Jansz Cuvee Rose NV
Availability: 190 in stock
Subtle nose of Turkish Delight and rose petal florals with a mousse creaminess and strawberries on the tongue with a refreshing finish.
Jansz winery was established in 1986 as a partnership between Champagne house Louis Roederer in France and Heemskerk Wines in Tasmania, using the Heemskerk vineyard planted in 1975. This partnership meant that Jansz were the first Tasmanian sparkling wines made in the méthode champenoise style, which has now morphed into ‘méthode Tasmanoise’. The Pipers River region, located in the Tamar Valley area, is perfect for the production of sparkling wines. The cool climate of this region which allows the grapes to ripen slowly and build up acid which is essential to the taste of sparkling. The Jansz Estate Vineyard consists of 15ha of Chardonnay, 12ha of Pinot Noir, and 3ha of Pinot Meunier, which corresponds to the usual grapes (and ratio of grapes) used in the production of Champagne. Jansz is the only Tasmanian winery focusing exclusively on sparkling wine, for which it has won many awards. The wines are made by Jennifer Doyle, who began working with Jansz in 2012, first managing one of their vineyards in southern Tasmania. She describes the style of Jansz sparkling wines as being delicate and nuanced, rather than big and robust.
Jansz produces a range of sparkling wines for all budgets. The Premium Cuvee NV is made from a blend of the three main grapes, with a prominent Chardonnay. The Premium Rosé NV is dominated by Pinot Noir, used to give the sparkling a delicate pink hue. Premium wines include the ‘Late Disgorged Vintage Cuvée’, which has been left on its lees (dead yeast cells) to mature for several years and further develop its aromas and flavours, and the Single Vineyard Chardonnay, with fruit sourced from a single block in their estate vineyard in Pipers Brook.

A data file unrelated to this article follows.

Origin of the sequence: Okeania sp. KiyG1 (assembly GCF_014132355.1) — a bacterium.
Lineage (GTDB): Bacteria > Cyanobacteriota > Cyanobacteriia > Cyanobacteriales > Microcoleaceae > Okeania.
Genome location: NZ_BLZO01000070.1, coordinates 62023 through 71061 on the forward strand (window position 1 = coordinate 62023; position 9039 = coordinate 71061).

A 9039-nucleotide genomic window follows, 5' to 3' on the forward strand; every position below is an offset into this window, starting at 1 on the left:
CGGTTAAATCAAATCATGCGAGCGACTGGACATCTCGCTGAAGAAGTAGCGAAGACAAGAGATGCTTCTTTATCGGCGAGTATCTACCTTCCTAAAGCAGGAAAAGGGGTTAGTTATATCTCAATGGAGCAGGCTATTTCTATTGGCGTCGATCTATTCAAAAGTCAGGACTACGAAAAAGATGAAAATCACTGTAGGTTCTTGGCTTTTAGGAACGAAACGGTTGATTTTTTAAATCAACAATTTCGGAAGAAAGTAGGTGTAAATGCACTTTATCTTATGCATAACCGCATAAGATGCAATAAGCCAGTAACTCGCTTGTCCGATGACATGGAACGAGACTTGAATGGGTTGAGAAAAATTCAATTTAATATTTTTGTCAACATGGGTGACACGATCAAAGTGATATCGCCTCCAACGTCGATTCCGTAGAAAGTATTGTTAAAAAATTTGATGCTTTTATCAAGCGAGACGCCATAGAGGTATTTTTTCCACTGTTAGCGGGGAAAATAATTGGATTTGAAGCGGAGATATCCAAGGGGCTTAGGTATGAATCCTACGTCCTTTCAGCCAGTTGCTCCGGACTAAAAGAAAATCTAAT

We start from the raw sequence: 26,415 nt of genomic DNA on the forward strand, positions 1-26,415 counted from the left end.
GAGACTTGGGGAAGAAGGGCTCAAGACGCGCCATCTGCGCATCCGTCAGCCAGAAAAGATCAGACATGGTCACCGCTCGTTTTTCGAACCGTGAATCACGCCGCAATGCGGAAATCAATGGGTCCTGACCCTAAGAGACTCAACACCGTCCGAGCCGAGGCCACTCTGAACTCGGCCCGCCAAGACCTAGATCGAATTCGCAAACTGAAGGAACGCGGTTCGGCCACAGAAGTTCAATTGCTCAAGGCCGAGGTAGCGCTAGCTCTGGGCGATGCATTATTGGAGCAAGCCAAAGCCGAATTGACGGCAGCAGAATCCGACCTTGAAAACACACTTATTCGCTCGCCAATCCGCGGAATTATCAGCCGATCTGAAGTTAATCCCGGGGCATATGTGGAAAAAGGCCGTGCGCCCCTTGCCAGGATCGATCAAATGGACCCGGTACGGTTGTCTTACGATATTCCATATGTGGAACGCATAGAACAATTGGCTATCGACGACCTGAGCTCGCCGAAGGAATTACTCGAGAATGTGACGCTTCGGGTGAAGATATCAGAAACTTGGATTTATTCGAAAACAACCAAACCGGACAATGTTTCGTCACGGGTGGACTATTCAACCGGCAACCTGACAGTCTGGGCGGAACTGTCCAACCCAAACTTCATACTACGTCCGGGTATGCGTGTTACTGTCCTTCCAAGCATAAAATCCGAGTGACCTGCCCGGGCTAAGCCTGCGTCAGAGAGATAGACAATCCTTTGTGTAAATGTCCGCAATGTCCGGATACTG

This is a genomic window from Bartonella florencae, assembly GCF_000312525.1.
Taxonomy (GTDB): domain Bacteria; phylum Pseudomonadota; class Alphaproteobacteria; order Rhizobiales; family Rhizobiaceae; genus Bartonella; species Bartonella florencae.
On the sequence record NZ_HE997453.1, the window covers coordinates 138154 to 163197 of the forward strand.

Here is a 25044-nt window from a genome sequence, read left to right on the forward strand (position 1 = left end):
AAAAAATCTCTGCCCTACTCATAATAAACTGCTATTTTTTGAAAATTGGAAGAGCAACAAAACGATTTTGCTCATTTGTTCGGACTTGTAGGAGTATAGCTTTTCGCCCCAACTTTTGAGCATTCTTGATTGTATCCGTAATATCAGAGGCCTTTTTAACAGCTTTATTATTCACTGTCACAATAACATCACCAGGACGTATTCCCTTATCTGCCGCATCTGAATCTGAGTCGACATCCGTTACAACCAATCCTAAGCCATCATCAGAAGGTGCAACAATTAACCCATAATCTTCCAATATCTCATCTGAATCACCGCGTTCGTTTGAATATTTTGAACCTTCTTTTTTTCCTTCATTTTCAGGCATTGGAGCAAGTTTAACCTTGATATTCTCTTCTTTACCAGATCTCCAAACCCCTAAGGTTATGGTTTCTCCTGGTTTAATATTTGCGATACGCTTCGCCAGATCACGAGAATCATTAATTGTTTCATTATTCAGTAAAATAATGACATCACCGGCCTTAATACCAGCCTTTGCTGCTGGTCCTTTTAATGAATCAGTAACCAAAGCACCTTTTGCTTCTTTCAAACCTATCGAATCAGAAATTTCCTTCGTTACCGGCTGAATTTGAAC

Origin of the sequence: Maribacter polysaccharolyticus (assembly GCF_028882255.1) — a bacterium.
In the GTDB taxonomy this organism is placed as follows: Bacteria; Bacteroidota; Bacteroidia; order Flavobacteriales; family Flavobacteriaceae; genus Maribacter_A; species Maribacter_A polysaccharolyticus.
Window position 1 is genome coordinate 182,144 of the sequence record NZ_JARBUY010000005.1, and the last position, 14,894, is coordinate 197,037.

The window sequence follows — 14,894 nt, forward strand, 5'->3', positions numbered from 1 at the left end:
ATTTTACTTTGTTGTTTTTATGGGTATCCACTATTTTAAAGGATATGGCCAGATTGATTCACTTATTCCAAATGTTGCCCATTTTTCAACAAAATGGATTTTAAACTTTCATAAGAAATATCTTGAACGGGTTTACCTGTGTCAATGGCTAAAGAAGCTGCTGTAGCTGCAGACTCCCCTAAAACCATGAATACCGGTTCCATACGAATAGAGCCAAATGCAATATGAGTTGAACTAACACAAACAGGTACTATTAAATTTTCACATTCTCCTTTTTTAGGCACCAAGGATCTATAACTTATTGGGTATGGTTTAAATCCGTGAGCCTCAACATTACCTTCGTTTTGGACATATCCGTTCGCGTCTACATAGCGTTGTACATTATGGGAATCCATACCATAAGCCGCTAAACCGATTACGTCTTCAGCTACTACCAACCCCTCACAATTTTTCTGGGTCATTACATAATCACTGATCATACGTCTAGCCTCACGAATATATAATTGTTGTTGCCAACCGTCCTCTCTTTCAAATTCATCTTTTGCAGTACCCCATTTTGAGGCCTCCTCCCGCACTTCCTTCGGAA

Tasmania is an island lying to the south of the Australian mainland at 42 degrees. Being an island, the Australian state experiences a maritime weather environment, and many of the vineyards have to put up wind blocks to shelter the vines. Although Tasmania’s wine output only accounts for 1% of national wine production, it more than makes up for it in quality, with the state’s wines accounting for around 10% of Australia’s premium wine segment.
The area primarily grows Pinot noir, Chardonnay and Sauvignon blanc, with some smaller plantings of Riesling, Pinot Gris and Cabernet Sauvignon. As global warming slowly roasts the planet, the prospect of increasing the production of red wine using Cabernet Sauvignon, Merlot and Shiraz is being explored.
The lower slopes of Tasmania enjoy a rich soil profile and are a mix of ancient sandstone/mudstones and newer river sediments/igneous volcanic rocks. The combination of soil profile and cool climate results in Tasmania being a fantastic region for the production of sparkling wines. Frequently being compared to Champagne, it’s widely agreed that Tasmania’s sparkling wines go head to head with its French competitor. In fact, one producer has even made the tongue and cheek move of dubbing their wine Methode Tasmanoise.